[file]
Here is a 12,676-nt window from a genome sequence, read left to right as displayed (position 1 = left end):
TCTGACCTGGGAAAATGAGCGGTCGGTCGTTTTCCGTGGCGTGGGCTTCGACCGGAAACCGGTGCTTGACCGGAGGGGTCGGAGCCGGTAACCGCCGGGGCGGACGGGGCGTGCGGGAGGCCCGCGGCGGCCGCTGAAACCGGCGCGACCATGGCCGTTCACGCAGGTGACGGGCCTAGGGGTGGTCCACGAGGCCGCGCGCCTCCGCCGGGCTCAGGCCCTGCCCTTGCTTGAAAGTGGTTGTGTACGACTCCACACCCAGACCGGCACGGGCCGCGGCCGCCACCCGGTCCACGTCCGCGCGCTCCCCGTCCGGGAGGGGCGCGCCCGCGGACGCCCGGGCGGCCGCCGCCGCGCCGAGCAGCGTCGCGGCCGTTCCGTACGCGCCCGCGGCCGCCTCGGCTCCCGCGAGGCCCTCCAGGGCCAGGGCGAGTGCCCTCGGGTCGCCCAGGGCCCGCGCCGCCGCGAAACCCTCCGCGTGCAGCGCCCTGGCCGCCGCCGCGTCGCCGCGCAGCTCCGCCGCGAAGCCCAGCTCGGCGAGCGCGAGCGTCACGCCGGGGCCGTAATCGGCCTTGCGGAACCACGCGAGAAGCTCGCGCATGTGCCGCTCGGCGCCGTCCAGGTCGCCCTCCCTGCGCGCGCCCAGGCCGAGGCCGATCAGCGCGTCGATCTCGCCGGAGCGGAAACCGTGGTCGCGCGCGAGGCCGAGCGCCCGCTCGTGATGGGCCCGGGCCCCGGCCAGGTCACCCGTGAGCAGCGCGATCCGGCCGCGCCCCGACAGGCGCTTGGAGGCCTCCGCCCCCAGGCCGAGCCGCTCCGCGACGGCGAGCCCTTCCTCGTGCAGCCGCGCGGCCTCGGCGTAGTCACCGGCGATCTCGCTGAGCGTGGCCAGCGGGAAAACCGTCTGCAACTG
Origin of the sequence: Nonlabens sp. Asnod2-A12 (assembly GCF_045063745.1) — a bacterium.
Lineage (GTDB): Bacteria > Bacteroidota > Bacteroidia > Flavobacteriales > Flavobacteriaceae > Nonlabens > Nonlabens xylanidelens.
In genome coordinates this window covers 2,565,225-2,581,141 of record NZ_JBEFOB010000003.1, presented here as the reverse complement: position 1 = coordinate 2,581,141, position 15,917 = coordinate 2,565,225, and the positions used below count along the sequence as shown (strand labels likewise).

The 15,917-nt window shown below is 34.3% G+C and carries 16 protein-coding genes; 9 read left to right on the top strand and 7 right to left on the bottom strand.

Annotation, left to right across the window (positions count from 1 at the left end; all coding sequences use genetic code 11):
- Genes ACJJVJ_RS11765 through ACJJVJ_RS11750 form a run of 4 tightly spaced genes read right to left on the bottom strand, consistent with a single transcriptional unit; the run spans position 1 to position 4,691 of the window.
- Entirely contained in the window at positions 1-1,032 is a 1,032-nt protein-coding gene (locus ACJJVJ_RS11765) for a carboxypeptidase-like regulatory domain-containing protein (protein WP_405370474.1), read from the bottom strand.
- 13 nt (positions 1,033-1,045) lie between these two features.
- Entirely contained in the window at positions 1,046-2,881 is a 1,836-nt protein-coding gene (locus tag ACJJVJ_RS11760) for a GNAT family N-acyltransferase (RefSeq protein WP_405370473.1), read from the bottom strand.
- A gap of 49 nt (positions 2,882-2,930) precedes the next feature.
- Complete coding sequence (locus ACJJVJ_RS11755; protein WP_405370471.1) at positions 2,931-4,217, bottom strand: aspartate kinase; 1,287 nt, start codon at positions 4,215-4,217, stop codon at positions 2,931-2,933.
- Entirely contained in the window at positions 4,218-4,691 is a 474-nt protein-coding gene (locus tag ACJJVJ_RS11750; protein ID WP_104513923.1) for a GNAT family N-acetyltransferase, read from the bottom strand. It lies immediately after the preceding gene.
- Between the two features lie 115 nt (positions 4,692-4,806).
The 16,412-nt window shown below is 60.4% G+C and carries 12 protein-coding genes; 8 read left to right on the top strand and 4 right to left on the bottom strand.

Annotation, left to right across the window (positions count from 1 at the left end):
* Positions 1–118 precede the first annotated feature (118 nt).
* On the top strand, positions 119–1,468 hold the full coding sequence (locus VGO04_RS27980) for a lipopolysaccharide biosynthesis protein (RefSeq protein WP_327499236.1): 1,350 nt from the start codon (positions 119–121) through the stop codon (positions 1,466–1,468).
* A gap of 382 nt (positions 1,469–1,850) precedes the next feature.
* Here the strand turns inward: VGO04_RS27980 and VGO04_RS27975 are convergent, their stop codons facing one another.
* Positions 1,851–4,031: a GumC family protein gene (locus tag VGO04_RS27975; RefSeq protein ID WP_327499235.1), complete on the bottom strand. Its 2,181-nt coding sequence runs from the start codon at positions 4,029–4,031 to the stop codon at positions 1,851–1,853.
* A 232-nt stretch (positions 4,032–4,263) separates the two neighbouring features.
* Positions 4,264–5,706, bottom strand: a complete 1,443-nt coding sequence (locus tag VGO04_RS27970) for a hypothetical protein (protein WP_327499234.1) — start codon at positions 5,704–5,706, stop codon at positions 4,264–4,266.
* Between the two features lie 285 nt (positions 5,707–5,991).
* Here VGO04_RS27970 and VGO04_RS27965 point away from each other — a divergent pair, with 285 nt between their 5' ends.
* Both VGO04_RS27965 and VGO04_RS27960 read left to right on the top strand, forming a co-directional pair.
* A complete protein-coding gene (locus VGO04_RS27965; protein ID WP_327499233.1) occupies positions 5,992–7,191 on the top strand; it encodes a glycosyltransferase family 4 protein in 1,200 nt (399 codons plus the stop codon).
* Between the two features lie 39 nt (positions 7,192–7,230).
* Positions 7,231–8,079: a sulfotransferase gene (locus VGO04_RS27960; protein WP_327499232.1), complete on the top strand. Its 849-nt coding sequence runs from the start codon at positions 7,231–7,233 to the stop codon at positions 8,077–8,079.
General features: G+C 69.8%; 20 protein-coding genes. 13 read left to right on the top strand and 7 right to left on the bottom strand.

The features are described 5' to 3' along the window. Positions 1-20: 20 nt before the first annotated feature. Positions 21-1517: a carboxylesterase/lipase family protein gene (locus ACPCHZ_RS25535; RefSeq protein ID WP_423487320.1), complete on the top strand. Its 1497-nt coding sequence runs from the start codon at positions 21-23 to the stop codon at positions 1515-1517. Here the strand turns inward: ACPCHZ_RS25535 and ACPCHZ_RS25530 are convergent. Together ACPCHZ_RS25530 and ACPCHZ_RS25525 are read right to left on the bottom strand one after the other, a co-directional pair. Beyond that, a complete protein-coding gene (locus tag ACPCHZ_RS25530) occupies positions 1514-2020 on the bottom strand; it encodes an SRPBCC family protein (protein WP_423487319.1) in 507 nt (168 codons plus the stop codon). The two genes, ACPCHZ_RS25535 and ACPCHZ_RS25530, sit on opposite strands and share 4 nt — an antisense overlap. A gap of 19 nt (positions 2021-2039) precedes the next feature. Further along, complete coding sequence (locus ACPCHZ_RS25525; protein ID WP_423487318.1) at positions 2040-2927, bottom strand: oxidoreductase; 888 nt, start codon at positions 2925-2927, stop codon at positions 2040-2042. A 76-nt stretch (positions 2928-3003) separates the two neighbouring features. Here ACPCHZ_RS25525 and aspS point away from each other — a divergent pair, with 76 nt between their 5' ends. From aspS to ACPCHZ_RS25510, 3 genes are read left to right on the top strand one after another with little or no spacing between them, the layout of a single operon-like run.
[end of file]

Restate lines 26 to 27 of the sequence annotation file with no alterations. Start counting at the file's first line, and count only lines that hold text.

* Here VGO04_RS27970 and VGO04_RS27965 point away from each other — a divergent pair, with 285 nt between their 5' ends.
* Both VGO04_RS27965 and VGO04_RS27960 read left to right on the top strand, forming a co-directional pair.